“I wouldn’t exactly say the tapes were the most convincing,” she said. “There were numerous things that were convincing. We looked at e-mails, we matched conversations, we looked at the graphs.” The jurors, armed with a pile of sticky notes and colored markers, meticulously pooled their notes together to reconstruct the timeline around Mr. Rajaratnam’s trades in stocks like Clearwire and Intel.

She said the timing of his trades — often struck minutes after telephone calls with his informants — was simply too uncanny.

“We said, ‘On this day he was going short, short, short,’“ she said. “So how would you know that, unless you had a little birdie whispering in your ear?”

She added, “He knew exactly when to go big.”

In part, Ms. Gorman formed a negative opinion of Mr. Rajaratnam because of the name of his hedge fund, the Galleon Group.

“Galleon buccaneers, those are pirates, and he named his company after pirates,” she said. “And if you look at the history of pirates, they’re thieves.”

The jury also formed strong impressions of the witnesses, a cast of characters that included the chief executive of Goldman Sachs, Lloyd C. Blankfein, and members of Mr. Rajaratnam’s once-tight inner circle. The defense repeatedly attacked the credibility of the government’s cooperating witnesses, but Ms. Gorman said she didn’t buy it. She said she believed the testimonies of Rajiv Goel, Anil Kumar and Adam Smith — the government’s three main witnesses.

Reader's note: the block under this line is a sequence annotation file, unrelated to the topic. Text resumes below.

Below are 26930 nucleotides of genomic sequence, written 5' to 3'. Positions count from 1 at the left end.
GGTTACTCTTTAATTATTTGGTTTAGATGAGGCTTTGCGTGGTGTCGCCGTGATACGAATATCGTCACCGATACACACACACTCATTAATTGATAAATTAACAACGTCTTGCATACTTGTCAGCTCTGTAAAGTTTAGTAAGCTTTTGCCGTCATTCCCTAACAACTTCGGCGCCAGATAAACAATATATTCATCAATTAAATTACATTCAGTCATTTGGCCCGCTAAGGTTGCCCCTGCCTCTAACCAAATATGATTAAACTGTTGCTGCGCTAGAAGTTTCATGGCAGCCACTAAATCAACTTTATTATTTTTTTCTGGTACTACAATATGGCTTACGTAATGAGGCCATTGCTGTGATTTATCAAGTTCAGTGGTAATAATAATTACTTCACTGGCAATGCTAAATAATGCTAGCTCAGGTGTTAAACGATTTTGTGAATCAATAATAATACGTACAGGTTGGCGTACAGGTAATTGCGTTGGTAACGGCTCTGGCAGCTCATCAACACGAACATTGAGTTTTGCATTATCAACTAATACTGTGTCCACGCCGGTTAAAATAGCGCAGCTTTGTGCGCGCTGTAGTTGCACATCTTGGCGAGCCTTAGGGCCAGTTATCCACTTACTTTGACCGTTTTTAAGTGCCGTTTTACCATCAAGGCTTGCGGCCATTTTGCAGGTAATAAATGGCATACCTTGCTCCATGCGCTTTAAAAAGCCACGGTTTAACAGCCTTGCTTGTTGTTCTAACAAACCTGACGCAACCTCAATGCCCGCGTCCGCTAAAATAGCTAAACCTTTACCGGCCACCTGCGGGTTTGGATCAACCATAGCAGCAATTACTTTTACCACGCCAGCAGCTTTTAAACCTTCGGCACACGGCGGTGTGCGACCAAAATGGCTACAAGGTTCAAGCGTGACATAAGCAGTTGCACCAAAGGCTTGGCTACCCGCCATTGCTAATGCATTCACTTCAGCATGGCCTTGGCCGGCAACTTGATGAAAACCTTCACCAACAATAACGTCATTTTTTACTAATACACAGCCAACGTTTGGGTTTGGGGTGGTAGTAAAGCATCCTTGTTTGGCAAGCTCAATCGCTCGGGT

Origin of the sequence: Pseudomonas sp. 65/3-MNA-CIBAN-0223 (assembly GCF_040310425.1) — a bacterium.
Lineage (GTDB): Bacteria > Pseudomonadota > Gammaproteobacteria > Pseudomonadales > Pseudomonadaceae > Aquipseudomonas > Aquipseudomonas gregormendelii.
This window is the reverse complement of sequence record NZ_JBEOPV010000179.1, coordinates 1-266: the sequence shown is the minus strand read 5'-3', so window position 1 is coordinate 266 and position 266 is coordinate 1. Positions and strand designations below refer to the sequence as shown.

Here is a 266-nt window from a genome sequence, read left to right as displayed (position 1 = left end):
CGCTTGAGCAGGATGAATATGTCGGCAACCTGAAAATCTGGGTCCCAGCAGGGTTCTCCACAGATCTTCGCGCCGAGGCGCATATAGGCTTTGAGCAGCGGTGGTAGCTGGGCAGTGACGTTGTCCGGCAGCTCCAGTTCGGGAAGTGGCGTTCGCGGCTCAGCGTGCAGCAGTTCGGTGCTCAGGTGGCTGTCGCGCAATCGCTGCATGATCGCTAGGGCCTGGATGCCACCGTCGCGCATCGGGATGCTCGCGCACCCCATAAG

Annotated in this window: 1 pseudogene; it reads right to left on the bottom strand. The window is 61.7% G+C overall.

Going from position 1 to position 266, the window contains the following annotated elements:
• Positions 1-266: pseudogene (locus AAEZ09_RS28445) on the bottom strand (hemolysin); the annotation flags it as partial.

The testimony of Mr. Blankfein also had a lasting impact — but not because she was starstruck. Ms. Gorman said she didn’t really know who he was.

“When they said he is the C.E.O. of Goldman Sachs, I said to myself, ‘Oh my God, I hope he’s not one of these guys, what is going on here?,” she said. Mr. Blankfein testified that a former Goldman director had leaked confidential board discussions to Mr. Rajaratnam.

“But when he actually talked, I thought, ‘Oh good, he’s honest.’”

She warmed to his appearance and his demeanor, a “cute little smirk, a painted-on smile, well-spoken, bright-eyed,” she said. But it seems the Wall Street titan did not hold a candle to the three clean-cut prosecutors — Jonathan Streeter, Reed Brodsky and Andrew Michaelson.